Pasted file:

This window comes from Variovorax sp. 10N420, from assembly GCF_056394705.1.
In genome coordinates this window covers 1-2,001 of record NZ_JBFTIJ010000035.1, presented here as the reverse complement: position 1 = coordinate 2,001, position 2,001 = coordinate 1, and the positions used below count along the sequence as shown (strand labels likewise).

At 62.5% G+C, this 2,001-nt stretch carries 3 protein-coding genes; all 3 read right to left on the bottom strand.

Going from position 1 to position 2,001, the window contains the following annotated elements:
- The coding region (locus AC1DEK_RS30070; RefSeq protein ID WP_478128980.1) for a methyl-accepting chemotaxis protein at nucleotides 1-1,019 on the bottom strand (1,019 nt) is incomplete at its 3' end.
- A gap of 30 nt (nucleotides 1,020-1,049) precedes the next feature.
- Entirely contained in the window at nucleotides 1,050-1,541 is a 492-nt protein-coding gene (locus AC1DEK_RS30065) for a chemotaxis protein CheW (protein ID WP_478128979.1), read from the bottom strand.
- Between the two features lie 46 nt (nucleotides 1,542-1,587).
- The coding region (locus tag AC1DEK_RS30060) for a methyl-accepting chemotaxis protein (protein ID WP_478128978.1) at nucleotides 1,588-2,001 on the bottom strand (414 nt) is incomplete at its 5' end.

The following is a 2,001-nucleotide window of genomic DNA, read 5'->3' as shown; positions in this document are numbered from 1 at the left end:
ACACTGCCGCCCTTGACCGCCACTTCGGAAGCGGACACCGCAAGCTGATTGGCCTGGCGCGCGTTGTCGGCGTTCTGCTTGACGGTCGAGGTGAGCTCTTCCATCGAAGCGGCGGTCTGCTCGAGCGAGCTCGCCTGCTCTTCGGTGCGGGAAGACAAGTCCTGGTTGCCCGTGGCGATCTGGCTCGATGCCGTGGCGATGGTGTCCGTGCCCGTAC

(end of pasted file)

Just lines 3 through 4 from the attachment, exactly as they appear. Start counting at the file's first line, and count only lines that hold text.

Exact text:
At 62.5% G+C, this 2,001-nt stretch carries 3 protein-coding genes; all 3 read right to left on the bottom strand.

Going from position 1 to position 2,001, the window contains the following annotated elements: